The report details how the initiative goes beyond the Washington Consensus reforms of the last few decades by calling on developing countries to adopt even farther-reaching degrees of financial liberalization on a new order of magnitude. In what Prof. Daniela Gabor of the University of West England, Bristol, calls“the Wall Street Consensus,” such reforms would involve a wholesale reorganizationof the financial sectors and the creation of new financial markets in developing countries in order to accommodate the investment practices of global institutional investors.
The new report, “From the Washington Consensus to the Wall Street Consensus” describes the key elements of the new initiative – specifically how securitization markets work and how the effort is designed to greatly increase the amount financing available for projects in developing countries by attracting new streams of private investment from private capital markets. The paper introduces the basic logic underpinning the initiative: to leverage the MDBs’ current USD 150 billion in annual public development lending into literally USD trillions for new development finance. In fact, the World Bank had initially called the initiative “From Billions to Trillions,” before finally calling it, “Maximizing Finance for Development.”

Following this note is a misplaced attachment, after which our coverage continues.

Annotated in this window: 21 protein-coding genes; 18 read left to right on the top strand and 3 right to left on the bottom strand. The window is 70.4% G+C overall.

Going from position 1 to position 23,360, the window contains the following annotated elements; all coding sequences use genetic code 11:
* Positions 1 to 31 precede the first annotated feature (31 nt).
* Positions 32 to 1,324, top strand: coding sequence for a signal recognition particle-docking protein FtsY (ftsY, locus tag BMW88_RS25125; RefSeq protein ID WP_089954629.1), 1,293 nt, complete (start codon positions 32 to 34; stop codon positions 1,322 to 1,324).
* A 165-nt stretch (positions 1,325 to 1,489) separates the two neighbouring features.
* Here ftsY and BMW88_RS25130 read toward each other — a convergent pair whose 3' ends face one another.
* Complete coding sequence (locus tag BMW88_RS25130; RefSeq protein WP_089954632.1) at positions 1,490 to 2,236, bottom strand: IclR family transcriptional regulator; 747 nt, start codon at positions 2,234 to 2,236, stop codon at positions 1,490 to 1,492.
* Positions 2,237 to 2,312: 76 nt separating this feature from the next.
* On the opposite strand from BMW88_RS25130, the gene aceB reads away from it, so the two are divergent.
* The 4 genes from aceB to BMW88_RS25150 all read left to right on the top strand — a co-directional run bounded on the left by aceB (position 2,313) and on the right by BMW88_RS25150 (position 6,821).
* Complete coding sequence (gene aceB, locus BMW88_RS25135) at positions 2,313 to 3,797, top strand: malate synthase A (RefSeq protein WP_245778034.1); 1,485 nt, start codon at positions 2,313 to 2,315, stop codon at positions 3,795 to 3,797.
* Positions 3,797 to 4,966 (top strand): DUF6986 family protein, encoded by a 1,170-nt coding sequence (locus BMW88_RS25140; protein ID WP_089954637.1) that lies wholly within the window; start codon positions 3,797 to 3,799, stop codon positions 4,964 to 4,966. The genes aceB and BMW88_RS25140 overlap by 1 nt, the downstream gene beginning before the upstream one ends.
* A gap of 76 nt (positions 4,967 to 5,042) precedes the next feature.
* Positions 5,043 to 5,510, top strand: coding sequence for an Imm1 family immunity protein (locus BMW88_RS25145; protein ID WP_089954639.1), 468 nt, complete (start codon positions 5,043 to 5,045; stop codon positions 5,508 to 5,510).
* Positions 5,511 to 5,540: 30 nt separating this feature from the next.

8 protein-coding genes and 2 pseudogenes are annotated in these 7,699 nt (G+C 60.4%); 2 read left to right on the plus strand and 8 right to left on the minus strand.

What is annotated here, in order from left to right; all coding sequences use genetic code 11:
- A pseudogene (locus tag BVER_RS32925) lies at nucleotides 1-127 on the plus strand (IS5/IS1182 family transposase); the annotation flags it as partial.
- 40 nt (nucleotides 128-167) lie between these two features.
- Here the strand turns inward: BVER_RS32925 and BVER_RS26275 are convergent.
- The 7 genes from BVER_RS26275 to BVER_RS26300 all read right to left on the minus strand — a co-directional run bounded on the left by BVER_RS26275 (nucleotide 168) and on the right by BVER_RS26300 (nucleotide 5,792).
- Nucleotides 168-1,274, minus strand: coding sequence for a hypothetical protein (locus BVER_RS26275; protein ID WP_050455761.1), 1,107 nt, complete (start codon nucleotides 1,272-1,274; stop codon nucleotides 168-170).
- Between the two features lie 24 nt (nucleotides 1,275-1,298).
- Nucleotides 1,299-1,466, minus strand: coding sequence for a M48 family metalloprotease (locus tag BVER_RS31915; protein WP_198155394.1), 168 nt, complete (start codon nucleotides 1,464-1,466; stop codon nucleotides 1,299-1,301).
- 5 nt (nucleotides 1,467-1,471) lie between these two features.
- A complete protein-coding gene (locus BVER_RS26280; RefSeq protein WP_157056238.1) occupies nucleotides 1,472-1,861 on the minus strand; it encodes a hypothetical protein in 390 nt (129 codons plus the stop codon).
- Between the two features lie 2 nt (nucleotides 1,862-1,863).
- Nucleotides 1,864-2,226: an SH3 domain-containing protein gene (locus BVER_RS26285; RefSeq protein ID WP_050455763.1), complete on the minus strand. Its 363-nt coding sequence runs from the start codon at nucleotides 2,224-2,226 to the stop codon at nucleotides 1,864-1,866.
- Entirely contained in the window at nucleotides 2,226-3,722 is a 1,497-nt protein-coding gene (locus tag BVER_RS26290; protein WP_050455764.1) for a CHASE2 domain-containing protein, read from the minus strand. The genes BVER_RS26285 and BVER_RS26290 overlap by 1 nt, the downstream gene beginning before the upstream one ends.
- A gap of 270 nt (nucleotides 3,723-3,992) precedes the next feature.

While securitization can be useful for individual investors and borrowers under certain circumstances, the proposal to use securitization markets to finance international development projects in developing countries raises a set of major concerns. The report lists 7 important ways in which the G20-DFI initiative introduces a wide range of new risks to the financial systems in developing countries while undermining autonomous efforts at national economic development.
The key risks of securitization are:
The inherent risk because securitization relies on the use of the “shadow banking” system that is based on over-leveraged, high-risk investments that are largely unregulated and not backed by governments during financial crises;